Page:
© National Maritime Museum, Greenwich, London
Object ID GLB0096
Terrestrial table globe. It forms a pair with the celestial globe, Mercator GLB0097. Geographical details on the sphere include loxodromes for 32 compass points.
The presumed magnetic pole is indicated and labelled, and the names of the major European cities are indicated by numbers, which are explained in a table. A number of stars are plotted on the globe and their names are given together with those on the celestial globe GLB0097. Asia and America are separated by an ocean. In the Americas there is a label, which refers to both North and South America. North America is labelled separately. There is a hypothetical southern continent with an explanation. A note on distances is located to the left of a pair of dividers at the equator in a cartouche. There are comments in seven different regions. There is a decorative bear in South America and many fish in the oceans, which are labelled in French Gothic handwriting in order to distinguish them from the names of islands. These fish apparently are not meant as the usual monsters. Six oceans are named.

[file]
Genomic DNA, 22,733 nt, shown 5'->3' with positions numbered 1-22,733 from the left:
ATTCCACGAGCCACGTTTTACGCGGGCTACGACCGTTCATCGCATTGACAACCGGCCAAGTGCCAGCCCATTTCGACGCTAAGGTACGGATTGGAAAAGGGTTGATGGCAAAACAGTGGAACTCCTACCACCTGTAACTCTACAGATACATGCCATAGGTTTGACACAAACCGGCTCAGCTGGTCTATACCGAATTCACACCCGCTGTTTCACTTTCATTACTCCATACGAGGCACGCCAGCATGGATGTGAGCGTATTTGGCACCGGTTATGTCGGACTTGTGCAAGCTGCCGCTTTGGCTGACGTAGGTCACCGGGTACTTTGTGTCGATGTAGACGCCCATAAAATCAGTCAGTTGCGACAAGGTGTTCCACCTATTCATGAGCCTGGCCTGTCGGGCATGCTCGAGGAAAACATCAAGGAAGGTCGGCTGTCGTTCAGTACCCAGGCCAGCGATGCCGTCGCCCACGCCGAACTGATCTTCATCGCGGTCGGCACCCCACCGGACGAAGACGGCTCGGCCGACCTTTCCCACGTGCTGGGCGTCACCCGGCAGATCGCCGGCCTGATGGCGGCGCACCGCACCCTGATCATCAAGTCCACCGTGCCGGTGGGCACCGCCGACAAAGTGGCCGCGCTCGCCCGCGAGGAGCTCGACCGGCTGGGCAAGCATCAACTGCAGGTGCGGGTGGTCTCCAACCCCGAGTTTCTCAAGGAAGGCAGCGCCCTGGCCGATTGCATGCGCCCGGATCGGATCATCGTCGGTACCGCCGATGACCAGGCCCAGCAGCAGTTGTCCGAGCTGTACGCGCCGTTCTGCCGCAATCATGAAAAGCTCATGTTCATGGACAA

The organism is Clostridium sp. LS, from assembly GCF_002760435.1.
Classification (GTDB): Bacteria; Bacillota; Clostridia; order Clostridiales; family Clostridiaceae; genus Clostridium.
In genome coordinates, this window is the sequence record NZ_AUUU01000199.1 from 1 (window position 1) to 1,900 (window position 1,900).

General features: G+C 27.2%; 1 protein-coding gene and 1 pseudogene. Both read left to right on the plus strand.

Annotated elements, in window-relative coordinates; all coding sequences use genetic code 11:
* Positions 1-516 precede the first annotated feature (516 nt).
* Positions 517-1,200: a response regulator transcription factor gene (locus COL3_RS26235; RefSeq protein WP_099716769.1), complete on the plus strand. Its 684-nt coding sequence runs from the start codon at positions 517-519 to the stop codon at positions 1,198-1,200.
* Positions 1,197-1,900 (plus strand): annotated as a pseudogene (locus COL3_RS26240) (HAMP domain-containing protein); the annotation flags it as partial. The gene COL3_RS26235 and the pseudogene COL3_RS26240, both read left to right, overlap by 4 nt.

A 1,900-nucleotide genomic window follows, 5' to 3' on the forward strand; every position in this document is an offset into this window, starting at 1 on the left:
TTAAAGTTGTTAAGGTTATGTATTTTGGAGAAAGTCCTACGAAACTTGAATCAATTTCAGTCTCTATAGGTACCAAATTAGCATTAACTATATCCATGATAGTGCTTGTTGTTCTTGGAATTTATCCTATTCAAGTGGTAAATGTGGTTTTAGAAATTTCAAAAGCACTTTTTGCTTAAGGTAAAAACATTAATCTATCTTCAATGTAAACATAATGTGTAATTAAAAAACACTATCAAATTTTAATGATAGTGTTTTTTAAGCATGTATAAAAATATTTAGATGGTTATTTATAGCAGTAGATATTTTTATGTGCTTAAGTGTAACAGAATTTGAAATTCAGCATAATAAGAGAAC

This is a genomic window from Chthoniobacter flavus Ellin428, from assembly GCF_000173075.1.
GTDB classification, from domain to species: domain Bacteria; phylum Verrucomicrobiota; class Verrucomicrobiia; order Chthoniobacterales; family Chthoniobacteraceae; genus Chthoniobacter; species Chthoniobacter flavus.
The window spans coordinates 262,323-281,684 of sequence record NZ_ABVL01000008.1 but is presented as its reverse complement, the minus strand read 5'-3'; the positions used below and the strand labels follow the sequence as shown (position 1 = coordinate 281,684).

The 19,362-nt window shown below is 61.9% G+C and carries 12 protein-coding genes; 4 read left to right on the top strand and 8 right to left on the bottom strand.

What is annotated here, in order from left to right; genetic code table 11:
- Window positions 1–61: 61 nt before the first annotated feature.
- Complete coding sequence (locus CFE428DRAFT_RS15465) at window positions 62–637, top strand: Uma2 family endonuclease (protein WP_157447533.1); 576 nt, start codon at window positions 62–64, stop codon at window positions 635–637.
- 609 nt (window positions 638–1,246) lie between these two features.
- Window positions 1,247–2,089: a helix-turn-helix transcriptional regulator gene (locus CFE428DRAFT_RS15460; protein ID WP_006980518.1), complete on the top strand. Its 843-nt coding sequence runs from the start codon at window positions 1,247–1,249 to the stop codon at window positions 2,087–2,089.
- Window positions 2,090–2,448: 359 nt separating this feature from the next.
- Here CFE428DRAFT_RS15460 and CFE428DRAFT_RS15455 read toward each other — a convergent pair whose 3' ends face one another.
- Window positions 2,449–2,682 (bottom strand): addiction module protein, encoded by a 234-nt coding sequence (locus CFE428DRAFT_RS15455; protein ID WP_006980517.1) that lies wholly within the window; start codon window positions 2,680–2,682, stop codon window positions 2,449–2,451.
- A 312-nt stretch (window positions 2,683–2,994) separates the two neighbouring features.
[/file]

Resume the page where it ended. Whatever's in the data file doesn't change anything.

This globe, and GLB0097, have been described as the most important pair of globes made in the 16th century. Both globes are outstanding on account of many novel features, including their exquisite lettering, and most importantly, because of their influence on other globe makers of the period. For full details about the cartography and construction of this globe please refer to the related publication. https://collections.rmg.co.uk/collections/objects/19783.html
Date made 1541
Artist/Maker Mercator, Gerardus
Place made Louvain
Credit © National Maritime Museum, Greenwich, London, Caird Collection
Materials papier mache; plaster; ink; varnish; metal; brass; wood; cloth; paper; lead; copper plate engraved; hand-coloured
Measurements Overall: 625 x 580 mm; Diameter of sphere: 420 mm
Parts Terrestrial table globe (GLB0096)
1.5 million faces. Photographed using Cyreal Focus Stacking Multi Camera Rig. (840 images)